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Watkins v. Haas

United States District Court, E.D. Michigan, Southern Division

July 24, 2017

GARY EUGENE WATKINS, Petitioner,
v.
RANDALL HAAS, Respondent,

          OPINION AND ORDER DENYING THE MOTION FOR RECONSIDERATION

          ARTHUR J. TARNOW SENIOR UNITED STATES DISTRICT JUDGE .

         Gary Eugene Watkins, (“Petitioner”), currently confined at the Carson City Correctional Facility in Carson City, Michigan, filed a petition for writ of habeas corpus pursuant to 28 U.S.C. § 2254, through his attorneys James C. Thomas and Phillip D. Comorski. This Court granted petitioner a writ of habeas corpus, finding that he had been denied the effective assistance of trial counsel. Watkins v. Haas, 143 F.Supp.3d 632, 634 (E.D. Mich. 2015). The Sixth Circuit reversed this Court's decision. Watkins v. Deangelo-Kipp, 854 F.3d 846 (6th Cir. 2017). Petitioner has filed a petition for writ of certiorari which remains pending in the United States Supreme Court. Watkins v. Deangelo-Kipp, No. 16-1385 (U.S.). Pending before the Court is petitioner's pro se motion for reconsideration, in which he seeks to be released on bond. For the reasons that follow, the motion is DENIED.

         The Court denies petitioner's motion for several reasons.

         First, a habeas petitioner who is represented by counsel is not entitled to consideration of any pro se motions that he or she files on his or her behalf. See Jones v. Bradshaw, 138 F.Supp.3d 921, 923 (N.D. Ohio 2015). A habeas petitioner is not entitled to “proceed by means of hybrid representation” in his or her case. Id. (citing United States v. Mosely, 810 F.2d 93, 97 (6th Cir.1987)). Petitioner is represented by competent counsel, therefore, any motions on his behalf should be filed by his attorneys.

         Secondly, petitioner is not entitled to a bond pending appeal because the Sixth Circuit reversed this Court's decision to grant habeas relief.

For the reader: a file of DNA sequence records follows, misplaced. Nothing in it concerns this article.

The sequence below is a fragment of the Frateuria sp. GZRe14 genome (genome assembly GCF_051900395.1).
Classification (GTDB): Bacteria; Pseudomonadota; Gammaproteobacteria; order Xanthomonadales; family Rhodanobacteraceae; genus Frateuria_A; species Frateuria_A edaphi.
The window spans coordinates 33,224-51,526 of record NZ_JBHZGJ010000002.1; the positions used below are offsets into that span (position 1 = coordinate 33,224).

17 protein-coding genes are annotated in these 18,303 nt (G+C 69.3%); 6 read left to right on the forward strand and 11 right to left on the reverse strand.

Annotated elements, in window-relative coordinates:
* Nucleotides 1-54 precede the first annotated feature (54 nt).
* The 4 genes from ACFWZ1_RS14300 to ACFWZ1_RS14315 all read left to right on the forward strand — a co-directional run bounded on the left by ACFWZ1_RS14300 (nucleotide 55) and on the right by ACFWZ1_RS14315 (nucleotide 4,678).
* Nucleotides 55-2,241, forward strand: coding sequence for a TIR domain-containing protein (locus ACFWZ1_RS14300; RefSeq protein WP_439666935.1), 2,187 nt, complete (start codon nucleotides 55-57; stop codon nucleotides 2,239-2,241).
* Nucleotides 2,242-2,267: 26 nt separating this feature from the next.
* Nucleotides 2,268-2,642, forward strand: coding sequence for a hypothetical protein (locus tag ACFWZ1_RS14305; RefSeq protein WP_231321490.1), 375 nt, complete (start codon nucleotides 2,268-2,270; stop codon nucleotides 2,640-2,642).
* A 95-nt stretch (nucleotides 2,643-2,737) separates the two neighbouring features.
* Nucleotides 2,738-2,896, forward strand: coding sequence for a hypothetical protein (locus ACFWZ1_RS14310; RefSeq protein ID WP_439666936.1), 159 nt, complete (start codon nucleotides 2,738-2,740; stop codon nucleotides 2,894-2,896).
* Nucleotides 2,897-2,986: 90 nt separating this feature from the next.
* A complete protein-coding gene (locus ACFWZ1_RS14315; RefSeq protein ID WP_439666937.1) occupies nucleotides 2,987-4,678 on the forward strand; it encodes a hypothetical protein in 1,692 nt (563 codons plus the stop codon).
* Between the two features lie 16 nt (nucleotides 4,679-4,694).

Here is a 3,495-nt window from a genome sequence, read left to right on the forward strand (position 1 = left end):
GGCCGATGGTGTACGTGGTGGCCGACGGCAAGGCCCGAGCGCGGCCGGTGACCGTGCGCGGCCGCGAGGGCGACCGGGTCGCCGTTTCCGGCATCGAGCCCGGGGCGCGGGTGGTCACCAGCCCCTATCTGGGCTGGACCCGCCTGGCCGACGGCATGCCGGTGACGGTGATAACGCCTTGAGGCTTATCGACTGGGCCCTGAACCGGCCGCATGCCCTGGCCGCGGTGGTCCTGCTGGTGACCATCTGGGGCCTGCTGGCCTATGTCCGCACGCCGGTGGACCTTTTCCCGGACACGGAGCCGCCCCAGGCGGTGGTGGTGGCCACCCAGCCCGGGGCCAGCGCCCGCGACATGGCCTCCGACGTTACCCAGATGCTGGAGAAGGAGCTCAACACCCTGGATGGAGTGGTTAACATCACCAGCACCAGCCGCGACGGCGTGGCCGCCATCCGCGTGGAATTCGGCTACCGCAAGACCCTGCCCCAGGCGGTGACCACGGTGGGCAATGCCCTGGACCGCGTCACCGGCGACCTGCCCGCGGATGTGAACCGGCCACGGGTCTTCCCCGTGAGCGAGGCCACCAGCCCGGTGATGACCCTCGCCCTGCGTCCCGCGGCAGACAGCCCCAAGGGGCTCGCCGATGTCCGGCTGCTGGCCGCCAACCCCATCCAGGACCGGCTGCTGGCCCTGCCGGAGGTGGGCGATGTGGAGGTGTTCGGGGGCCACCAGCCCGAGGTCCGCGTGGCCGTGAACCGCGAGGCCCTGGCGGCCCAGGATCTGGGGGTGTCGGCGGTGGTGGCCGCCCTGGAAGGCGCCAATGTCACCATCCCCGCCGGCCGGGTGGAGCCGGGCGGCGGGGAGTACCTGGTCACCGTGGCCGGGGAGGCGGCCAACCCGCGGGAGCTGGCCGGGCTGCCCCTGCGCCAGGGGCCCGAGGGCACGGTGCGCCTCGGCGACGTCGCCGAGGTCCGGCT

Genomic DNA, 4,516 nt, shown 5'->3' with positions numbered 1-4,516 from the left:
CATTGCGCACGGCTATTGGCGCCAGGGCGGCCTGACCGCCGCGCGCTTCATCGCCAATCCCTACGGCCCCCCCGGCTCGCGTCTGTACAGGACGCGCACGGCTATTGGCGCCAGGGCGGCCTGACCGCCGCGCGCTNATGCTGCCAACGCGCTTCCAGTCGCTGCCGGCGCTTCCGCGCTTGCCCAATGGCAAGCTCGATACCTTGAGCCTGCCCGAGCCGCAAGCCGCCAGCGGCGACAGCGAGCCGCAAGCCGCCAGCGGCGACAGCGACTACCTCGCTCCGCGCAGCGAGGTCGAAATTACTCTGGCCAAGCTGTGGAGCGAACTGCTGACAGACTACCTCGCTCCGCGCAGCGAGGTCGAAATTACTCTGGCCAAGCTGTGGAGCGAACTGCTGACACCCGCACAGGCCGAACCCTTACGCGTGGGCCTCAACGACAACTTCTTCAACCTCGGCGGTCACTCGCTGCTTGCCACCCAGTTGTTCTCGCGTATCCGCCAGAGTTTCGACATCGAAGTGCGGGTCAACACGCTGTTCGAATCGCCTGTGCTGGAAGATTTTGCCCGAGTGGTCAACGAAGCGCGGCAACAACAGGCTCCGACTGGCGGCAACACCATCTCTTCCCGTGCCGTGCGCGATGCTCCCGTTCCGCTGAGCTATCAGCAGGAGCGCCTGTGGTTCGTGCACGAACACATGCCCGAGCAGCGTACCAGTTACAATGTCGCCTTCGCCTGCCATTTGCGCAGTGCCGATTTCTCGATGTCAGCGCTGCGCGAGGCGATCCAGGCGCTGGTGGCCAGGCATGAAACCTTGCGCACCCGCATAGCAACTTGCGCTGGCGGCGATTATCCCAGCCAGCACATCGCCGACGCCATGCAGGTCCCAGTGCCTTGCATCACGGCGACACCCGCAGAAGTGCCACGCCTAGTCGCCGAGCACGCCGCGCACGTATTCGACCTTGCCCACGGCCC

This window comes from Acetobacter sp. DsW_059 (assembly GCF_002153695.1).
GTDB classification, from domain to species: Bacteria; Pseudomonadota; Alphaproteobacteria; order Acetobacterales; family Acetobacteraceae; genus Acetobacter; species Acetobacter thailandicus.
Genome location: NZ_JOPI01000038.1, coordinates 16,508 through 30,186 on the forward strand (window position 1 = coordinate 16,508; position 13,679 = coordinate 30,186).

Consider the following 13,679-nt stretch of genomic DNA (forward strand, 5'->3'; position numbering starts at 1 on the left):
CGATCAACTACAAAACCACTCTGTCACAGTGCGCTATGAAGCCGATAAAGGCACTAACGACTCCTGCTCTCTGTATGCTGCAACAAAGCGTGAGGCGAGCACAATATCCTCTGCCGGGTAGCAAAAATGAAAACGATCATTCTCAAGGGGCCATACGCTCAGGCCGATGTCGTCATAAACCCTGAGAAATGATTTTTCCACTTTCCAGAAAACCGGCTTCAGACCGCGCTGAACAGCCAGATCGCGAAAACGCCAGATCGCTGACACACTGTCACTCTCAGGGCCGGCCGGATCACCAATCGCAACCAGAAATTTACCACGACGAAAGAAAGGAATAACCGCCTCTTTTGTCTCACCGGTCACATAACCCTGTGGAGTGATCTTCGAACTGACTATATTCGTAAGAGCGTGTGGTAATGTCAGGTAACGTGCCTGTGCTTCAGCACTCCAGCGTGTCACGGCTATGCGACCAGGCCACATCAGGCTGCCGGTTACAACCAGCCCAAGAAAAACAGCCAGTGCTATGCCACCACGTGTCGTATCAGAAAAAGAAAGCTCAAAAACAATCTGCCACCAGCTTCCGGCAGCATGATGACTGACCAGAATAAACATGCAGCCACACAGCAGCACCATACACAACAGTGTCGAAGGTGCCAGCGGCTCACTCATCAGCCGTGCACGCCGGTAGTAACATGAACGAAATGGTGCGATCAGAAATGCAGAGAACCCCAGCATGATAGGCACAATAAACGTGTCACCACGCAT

There is a presumption that a successful habeas petitioner should be released from custody pending the state's appeal of a federal court decision granting habeas relief, but this presumption may be overcome if the judge rendering the decision, or an appellate court or judge, orders otherwise. Hilton v. Braunskill, 481 U.S. 770, 774 (1987); Workman v. Tate, 958 F.2d 164, 166 (6th Cir. 1992); F.R.A.P. Rule 23(c). Because habeas proceedings are civil in nature, the general standards of governing stays of civil judgments should also guide courts when they must decide whether to release a habeas petitioner pending the state's appeal. Hilton, 481 U.S. at 776. The factors regulating the issuance of a stay are:

(1) whether the stay applicant has made a strong showing that he is likely to succeed on the merits;
(2) whether the applicant will be irreparably injured absent a stay;
(3) whether the issuance of the stay will substantially injure the other parties interested in the proceeding; and
(4) where the public interest lies.

Hilton v. Braunskill, 481 U.S. at 776; Workman v. Tate, 958 F.2d at 166.

         In determining whether to release a successful petitioner on bail pending the appeal of the order granting relief to a habeas petitioner, federal courts are not restricted to consider only the petitioner's risk of flight, but are authorized to consider traditional stay factors, including the risk that petitioner would pose a danger to the public if released, the state's interest in continuing custody and rehabilitation of the petitioner, the interest of the habeas petitioner in his or her release pending appeal, and the likelihood of the state's success on the merits of the appeal. Hilton v. Braunskill, 481 U.S. at 777. The state's interest in continuing custody and rehabilitation of the habeas petitioner pending a final determination of the case on appeal will be strongest where the remaining portion of the sentence to be served is long, and weakest where there is little of the sentence remaining to be served. Id. The interests of the habeas petitioner in release pending appeal, while always substantial, will be strongest where these factors are the weakest. Id. at 777-778. The balance of factors relevant to determining whether a successful habeas petitioner should be released pending appeal may Watkins v. Deangelo-Kipp, No. 10-cv-13199 depend to a large extent upon a determination of the state's prospects of success in its appeal. Hilton, 481 U.S. at 778; Workman v. Tate, 958 F.2d at 166.

         Although this Court still believes that it was correct to grant habeas relief, the Sixth Circuit felt otherwise and reversed this Court's decision. The Sixth Circuit vacated this Court's decision to grant habeas relief; there is no longer a “presumption of release from custody” nor is the case under review by the Sixth Circuit. Petitioner is thus not entitled ...


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